Home News David Gillick Moves Training Base to Florida

David Gillick Moves Training Base to Florida


David Gillick is to leave his training base in Loughborough University in England and move permanently to Orlando, Florida to work with Lance Brauman, coach to American sprinter Tyson Gay, amongst others. It’s a bold and significant move designed to improve his prospects at the 2012 London Olympics, although Gillick admits it was a difficult decision.
“It’s not really a direct result of the way the summer ended,” says Gillick, who ran three sub-45 second 400 metres this summer, but was ultimately disappointed by his sixth place finish at the European Championships in Barcelona.

 I was very happy with Nick Dakin as my coach at Loughborough and the progress I made under him for the last four years, but at the same time I felt maybe I needed a change, to freshen things up, and make sure again that I leave no stone unturned in the build-up to London.

I looked at several coaches, at all avenues, did up a checklist, and Lance Brauman really ticks all the boxes. I’ve talked with him a few times now and once he expressed his interest, and saw the potential in me, it became the best move. It’s a great training group, in an excellent training environment, and a massive opportunity, really, for me to better myself.”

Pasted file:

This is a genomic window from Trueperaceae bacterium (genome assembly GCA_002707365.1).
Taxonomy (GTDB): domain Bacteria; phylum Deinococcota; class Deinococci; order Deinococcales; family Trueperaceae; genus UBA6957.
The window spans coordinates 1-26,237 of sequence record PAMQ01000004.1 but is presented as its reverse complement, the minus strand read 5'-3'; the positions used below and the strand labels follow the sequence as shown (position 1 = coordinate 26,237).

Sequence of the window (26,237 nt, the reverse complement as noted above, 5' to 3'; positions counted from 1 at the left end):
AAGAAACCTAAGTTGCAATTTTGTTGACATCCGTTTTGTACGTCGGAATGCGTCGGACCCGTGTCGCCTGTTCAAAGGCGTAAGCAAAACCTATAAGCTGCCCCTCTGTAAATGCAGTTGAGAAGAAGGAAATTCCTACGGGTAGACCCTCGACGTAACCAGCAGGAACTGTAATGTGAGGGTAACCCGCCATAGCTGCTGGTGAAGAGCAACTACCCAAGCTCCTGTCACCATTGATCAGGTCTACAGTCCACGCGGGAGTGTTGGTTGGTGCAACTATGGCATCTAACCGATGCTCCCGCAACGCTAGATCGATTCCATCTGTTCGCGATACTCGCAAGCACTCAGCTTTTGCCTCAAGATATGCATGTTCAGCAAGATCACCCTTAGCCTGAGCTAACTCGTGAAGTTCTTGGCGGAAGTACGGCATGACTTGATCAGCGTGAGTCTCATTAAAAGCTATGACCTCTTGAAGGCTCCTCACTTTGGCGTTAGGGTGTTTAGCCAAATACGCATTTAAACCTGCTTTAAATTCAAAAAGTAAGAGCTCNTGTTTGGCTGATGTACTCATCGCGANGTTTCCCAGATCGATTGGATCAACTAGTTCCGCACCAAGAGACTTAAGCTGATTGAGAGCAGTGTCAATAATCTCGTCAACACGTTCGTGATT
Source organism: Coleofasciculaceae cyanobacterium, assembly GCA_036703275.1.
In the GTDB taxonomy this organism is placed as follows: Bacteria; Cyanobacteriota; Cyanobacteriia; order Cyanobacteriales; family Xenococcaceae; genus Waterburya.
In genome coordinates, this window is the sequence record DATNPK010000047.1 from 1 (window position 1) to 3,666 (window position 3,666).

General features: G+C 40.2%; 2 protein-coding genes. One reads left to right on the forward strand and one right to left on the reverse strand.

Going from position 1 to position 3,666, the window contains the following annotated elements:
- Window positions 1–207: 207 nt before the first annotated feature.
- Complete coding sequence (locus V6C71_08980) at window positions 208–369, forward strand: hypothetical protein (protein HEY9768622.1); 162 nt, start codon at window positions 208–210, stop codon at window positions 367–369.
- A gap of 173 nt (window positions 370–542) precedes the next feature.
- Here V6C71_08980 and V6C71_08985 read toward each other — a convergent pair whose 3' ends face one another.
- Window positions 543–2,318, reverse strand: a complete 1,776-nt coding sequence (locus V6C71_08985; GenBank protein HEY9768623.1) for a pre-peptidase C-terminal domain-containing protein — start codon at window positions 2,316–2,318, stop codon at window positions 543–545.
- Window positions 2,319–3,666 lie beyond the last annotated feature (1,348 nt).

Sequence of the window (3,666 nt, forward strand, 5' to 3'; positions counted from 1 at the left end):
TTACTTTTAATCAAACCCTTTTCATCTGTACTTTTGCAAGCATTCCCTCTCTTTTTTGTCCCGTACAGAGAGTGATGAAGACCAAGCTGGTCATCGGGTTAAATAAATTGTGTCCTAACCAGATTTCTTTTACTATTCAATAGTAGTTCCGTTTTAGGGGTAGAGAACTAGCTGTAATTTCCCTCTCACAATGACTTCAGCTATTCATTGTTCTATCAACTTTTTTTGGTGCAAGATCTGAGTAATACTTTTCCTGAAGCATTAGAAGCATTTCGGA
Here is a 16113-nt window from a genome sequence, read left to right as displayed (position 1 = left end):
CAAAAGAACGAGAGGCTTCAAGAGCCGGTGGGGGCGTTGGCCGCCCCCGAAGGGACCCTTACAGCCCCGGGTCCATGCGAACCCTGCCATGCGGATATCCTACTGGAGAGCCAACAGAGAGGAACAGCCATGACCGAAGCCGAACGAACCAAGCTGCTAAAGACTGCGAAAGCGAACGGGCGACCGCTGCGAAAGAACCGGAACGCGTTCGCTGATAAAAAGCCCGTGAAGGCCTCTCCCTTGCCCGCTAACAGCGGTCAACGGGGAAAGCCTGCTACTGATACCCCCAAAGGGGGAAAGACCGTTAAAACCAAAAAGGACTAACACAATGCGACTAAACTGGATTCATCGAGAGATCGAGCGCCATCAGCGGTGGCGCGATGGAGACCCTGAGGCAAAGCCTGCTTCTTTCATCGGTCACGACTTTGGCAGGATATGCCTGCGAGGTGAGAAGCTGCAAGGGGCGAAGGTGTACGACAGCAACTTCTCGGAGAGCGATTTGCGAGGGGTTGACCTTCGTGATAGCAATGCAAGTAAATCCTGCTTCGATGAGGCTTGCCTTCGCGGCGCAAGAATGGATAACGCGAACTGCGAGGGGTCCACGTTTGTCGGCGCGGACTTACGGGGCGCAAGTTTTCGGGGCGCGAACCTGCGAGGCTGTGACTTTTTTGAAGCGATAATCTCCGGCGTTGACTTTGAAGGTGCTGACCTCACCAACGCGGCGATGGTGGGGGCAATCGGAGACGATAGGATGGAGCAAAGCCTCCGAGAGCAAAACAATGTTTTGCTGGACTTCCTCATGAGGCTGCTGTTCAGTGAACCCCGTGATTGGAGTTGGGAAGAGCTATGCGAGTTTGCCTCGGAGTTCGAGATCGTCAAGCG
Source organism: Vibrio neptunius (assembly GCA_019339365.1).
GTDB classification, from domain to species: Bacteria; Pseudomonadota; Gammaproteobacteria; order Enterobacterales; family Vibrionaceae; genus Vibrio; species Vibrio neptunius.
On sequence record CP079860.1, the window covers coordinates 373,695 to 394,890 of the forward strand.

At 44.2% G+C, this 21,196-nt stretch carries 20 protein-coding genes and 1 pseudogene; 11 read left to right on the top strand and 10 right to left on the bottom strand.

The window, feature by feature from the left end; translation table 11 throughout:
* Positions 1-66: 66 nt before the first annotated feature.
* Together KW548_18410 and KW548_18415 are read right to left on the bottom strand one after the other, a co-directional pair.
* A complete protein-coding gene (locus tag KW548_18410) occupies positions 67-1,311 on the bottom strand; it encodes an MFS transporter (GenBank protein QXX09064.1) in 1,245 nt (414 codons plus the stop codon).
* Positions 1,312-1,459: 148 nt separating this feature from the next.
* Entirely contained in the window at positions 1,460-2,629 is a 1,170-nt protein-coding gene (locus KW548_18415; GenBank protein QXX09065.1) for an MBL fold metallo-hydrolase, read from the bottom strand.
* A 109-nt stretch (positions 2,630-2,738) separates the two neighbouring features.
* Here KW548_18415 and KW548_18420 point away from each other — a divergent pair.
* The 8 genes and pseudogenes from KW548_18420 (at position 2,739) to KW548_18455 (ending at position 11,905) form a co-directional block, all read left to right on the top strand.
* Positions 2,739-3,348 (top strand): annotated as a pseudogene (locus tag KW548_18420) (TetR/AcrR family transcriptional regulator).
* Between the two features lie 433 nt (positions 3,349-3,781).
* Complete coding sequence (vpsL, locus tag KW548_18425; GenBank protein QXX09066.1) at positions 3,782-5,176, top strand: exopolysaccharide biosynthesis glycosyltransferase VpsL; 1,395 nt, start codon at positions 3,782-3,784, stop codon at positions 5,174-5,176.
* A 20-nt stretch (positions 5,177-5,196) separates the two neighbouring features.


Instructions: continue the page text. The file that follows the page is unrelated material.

Brauman’s group includes around a dozen leading American sprinters, with Gay being the headline act, although Irish Paralympic sprinter Jason Smyth also spent several months earlier this year training as part of his group in Orlando.

It is quite a big move,” adds Gillick, “but I feel as well comes at an opportune time. Their group start back November 1st, and I’ll be moved to Orlando by then. If I’m serious about making changes for London then now is the time to do it. Next year would be too late. I feel maybe I slipped into the comfort zone again a little bit in Loughborough and I think will shake me up again, to be the best I can.

It’s an exciting move too, in that I know with Brauman’s group sprinting is their lives. In many ways it was a case of now or never. I’m 27 now, and didn’t want to hit 32 wondering what might have been if I’d trained with the best sprinters in America.”